The Origins of Life Initiative supports multi-disciplinary research aimed at revealing if life is abundant in the Universe. We seek to understand how the initial conditions on planets, including our own Earth and planets around other stars, dictated the origins of life and its subsequent evolution. Using this knowledge, it will eventually be possible to study the atmospheres of far distant planets for signs of life, including planets that might be Earth twins.

Latest News

Getting to the source - Researchers describe microbe that ‘eats’ electricity

March 11, 2014

Led by Peter Girguis, the John L. Loeb Associate Professor of the Natural Sciences, and Arpita Bose, a postdoctoral fellow in organismic and evolutionary biology, a team of researchers has demonstrated that the bacterium Rhodopseudomonas palustris can use natural conductivity to pull electrons from minerals located deep in soil and sediment while remaining at the surface, where it absorbs the sunlight needed to produce energy.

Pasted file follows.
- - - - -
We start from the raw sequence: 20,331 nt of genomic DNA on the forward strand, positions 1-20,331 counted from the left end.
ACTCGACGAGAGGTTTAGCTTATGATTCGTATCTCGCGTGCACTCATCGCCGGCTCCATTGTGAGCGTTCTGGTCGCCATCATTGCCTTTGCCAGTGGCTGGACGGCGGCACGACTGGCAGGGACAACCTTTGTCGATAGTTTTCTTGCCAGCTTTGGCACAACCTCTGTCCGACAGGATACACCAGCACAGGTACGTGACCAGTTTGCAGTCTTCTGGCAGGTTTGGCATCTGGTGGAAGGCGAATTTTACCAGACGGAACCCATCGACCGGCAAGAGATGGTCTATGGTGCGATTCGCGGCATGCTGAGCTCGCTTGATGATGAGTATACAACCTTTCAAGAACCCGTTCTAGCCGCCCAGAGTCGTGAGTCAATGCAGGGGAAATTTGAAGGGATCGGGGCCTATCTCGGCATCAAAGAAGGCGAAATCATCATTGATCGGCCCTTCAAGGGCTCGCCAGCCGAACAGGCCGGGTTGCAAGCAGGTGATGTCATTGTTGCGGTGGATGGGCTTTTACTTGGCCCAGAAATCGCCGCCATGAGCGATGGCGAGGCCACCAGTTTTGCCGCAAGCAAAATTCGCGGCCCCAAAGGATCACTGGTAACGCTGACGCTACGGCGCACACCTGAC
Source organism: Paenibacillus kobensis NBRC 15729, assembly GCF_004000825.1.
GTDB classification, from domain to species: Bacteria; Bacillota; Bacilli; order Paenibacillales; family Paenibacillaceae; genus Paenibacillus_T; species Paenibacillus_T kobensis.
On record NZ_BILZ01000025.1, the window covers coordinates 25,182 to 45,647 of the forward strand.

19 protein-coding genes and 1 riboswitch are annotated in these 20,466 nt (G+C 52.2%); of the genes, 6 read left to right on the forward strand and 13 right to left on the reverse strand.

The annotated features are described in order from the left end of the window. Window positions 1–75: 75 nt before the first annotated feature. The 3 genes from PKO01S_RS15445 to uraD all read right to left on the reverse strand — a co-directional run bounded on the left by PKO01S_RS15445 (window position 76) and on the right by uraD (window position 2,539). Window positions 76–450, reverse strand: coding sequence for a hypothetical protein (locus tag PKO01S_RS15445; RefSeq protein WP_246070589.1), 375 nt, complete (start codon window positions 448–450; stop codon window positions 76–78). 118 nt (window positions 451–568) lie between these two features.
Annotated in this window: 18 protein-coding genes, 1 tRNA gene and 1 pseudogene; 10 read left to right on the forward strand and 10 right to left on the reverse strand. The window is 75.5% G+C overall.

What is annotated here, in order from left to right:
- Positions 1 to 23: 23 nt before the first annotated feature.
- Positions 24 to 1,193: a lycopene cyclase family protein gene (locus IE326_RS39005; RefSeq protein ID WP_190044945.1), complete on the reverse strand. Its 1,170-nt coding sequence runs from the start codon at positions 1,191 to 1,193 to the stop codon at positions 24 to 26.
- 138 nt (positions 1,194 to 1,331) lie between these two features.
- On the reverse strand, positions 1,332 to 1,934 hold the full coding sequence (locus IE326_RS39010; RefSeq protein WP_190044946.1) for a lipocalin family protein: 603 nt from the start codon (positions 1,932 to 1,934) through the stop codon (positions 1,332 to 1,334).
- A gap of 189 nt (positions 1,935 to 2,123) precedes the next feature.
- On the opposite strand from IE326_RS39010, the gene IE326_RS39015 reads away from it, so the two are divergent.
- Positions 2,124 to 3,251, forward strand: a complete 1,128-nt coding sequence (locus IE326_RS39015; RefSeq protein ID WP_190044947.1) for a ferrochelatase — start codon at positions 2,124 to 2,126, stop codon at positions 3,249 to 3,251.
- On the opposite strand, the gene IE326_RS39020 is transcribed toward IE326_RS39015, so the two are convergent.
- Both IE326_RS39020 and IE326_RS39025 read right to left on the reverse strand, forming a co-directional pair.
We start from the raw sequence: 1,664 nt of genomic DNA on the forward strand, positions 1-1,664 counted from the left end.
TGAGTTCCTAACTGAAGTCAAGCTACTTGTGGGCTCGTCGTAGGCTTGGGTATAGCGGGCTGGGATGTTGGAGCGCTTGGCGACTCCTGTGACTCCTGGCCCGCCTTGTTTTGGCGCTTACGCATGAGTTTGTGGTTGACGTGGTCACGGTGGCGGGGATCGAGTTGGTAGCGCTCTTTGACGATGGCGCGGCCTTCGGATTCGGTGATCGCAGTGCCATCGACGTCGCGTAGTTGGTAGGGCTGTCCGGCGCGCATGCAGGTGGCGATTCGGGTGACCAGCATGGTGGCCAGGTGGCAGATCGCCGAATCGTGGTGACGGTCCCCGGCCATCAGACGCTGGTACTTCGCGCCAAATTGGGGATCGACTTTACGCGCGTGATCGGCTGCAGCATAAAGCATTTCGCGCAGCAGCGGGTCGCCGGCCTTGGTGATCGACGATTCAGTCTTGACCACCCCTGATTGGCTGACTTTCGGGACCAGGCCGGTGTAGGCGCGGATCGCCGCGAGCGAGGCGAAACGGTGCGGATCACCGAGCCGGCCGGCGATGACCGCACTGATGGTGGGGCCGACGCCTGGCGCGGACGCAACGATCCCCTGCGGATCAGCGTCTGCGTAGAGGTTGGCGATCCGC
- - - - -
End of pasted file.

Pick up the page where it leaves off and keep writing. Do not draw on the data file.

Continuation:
Read the Harvard Gazette article.

Negative plus - Researchers strengthen continuous protein evolution system

February 25, 2014

Led by David Liu, a professor of chemistry and chemical biology and a Howard Hughes Medical Institute investigator, a team of Harvard researchers recently developed the first system for enabling proteins to evolve continuously in the laboratory, without researcher intervention. That system, called PACE (phage-assisted continuous evolution), allowed for protein evolution to take place approximately 100 times faster than previously possible.

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